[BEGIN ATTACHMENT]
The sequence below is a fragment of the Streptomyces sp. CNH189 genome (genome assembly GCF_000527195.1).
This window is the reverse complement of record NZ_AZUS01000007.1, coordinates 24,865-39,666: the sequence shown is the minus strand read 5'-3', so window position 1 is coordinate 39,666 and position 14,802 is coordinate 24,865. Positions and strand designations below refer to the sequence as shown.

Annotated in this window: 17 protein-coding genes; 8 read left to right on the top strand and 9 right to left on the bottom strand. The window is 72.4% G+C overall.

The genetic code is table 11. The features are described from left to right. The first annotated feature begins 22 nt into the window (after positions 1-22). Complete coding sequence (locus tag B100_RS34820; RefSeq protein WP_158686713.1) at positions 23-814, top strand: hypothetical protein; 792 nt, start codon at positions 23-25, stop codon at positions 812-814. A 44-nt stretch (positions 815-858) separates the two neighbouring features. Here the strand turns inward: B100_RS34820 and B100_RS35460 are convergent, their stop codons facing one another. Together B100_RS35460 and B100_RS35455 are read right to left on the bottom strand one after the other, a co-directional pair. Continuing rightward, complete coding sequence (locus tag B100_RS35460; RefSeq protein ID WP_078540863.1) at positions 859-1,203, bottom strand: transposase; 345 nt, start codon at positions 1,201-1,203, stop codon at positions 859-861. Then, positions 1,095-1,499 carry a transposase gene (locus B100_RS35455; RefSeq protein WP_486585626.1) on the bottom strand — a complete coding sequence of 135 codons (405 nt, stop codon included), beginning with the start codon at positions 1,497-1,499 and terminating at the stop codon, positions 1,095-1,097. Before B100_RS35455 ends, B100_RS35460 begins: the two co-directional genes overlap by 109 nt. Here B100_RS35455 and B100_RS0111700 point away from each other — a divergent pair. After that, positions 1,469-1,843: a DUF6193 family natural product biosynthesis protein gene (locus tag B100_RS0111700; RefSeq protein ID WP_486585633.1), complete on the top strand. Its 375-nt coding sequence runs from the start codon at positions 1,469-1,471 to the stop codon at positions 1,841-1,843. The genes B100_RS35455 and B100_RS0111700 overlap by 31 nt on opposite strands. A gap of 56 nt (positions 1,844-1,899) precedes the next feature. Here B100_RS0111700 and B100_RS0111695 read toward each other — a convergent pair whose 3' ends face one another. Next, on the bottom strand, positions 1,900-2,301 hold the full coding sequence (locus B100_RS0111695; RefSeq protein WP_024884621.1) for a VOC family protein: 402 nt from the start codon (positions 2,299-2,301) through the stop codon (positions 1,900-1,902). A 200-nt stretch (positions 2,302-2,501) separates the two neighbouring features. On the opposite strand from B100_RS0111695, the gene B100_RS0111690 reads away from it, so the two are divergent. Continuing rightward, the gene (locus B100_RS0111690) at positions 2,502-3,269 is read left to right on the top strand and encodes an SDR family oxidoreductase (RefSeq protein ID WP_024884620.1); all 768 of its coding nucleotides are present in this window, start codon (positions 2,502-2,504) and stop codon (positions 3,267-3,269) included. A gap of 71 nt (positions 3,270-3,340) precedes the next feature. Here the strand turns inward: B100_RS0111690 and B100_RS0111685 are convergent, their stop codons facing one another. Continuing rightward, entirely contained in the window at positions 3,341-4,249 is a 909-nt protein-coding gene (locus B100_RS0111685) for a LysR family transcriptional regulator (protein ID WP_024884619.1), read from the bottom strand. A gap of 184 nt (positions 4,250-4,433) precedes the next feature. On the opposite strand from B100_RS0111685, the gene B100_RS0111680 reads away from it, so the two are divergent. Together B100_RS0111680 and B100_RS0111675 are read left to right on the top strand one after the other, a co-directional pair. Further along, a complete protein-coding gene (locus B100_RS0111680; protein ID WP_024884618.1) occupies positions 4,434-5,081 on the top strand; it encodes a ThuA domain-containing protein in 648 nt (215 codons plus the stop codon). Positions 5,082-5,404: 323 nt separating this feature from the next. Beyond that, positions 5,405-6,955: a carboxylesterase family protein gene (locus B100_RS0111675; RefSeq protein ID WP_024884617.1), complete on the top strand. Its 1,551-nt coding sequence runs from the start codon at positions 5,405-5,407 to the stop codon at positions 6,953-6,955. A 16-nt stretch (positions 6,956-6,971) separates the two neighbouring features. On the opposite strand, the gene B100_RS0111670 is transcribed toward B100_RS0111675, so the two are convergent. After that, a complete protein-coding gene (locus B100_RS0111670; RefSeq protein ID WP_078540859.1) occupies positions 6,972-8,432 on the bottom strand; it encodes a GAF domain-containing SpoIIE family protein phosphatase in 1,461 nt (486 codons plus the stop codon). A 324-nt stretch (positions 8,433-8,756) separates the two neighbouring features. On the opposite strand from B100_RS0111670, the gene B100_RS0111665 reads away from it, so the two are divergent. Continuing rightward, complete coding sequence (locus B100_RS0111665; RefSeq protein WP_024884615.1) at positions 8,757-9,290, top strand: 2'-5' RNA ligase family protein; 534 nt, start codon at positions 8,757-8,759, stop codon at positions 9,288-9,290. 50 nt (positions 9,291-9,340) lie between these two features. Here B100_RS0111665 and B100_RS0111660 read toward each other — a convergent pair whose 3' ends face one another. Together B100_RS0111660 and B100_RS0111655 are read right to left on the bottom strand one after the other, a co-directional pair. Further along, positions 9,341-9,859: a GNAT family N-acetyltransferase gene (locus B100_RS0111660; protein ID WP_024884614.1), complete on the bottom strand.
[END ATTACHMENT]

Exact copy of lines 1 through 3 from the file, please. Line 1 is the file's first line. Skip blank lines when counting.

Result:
The sequence below is a fragment of the Streptomyces sp. CNH189 genome (genome assembly GCF_000527195.1).
This window is the reverse complement of record NZ_AZUS01000007.1, coordinates 24,865-39,666: the sequence shown is the minus strand read 5'-3', so window position 1 is coordinate 39,666 and position 14,802 is coordinate 24,865. Positions and strand designations below refer to the sequence as shown.

Annotated in this window: 17 protein-coding genes; 8 read left to right on the top strand and 9 right to left on the bottom strand. The window is 72.4% G+C overall.